Feb 27, 2019

How Companies Can Avoid the Ad Blocker Arms Race

Christian Buechel

Christian Buechel

How Companies Can Avoid the Ad Blocker Arms Race

The struggle between companies trying to advertise and customers wanting a better experience has resulted in an escalating ad blocker arms race. But there has to be a way for companies to reach customers while still respecting their wishes. We explore this middle ground with three strategies to get past the need for ad blockers.

A Brief History of Online Advertising

Online advertising has been an inextricable part of the internet ecosystem since its inception. In the early 1990s, the online service, Prodigy, displayed banners at the bottom of the page to advertise Sears products, giving birth to the banner ad. In 1998, the website “GoTo” launched the first search advertising keyword auction to spur the growth of search ads. These weren’t just bothersome outgrowths of the internet, but enablers for the internet landscape we know today. Internet users came to expect free content in exchange for their willingness to view a few ads. But over time, the symbiotic relationship has become strained.

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One of the first banner ads run by Prodigy – though it was not clickable.

Source: Internet history podcast 

Around the late 1990s, the embodiment of the worst of online advertising, the infamous pop-up, was born. Unwittingly created by a software engineer named Ethan Zuckerman, the pop-up quickly became the scourge of the internet users everywhere. Once the pop-up became prevalent, it was only a matter of time until someone did something about it. In 2002, Henrik Aasted Sorensen of Denmark developed an early version of the ad blocker during a procrastination project from his university studies. His logically named product, AdBlock, was the first widely used ad blocker that worked by hiding irritating pop-ups from browser windows. This marked the beginning of an arms race between ad blockers and online advertising.

The Ad Blocker Arms Race Today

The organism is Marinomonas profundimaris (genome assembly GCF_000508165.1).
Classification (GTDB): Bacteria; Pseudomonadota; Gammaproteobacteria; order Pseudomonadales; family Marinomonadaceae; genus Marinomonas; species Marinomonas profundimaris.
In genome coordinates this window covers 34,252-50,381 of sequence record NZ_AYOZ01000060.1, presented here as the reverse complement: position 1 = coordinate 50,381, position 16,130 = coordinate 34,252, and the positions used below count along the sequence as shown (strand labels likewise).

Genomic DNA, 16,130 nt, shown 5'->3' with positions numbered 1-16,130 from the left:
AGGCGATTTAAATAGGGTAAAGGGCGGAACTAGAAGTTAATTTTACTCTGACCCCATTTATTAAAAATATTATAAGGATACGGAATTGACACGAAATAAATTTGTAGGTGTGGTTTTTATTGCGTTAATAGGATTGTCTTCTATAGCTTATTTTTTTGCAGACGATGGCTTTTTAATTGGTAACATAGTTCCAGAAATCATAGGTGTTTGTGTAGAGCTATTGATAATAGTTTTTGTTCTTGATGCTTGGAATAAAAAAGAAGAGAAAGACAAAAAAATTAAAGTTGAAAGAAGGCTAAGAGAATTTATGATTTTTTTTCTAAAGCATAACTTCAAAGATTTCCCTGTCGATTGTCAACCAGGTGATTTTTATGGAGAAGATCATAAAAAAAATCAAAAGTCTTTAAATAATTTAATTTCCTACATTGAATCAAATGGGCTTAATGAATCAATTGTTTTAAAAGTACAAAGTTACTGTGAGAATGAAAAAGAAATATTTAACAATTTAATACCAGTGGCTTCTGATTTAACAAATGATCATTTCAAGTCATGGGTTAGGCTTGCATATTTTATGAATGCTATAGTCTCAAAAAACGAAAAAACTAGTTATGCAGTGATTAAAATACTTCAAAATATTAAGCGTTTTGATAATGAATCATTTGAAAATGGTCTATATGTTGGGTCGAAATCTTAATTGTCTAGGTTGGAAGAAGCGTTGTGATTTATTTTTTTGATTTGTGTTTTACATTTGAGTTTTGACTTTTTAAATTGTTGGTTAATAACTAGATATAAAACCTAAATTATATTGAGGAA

Fast forward to 2019 and it is no surprise the landscape has changed. The market for online advertising has grown to $88 billion, led primarily by tech giants Google and Facebook, and the ways in which online ads are served to users has shifted. Video advertising took market share from traditional search advertising in 2018 and the continued growth of mobile advertising (up 36.2% since last year) has companies adapting their advertising strategies.

On the other side, the ad blocker landscape has evolved to include a wide array of ad-blocking technologies. AdLock is a paid software that runs as a separate program to block browser-based and even application-based ads. UBlock Origin is a free browser-based ad blocker that allows users to create custom filters for sites they don’t mind seeing ads from. Brave is another browser altogether, built with ad-blocking and privacy features in mind. As far as numbers go, 31% of Americans now use ad-blocking software on their computers and 20% use them on their mobile phones.

The arms race of ad blockers vs. online advertisements shows no signs of stopping. Ad-blocking users cite the need to improve their user experience by enhancing privacy, increasing web services speeds, and saving on data usage. But each new ad-blocking user means wasted ad dollars for companies that are seeking ways to combat this phenomenon. Below, we outline a few ways companies aim to stay ahead of the curve by being more customer-centric with regards to ads in their digital strategy.

Three Customer-Centric Ways to Beat the Ad Blocker

1. Leverage Data to Cater to Ad-Sensitive Customers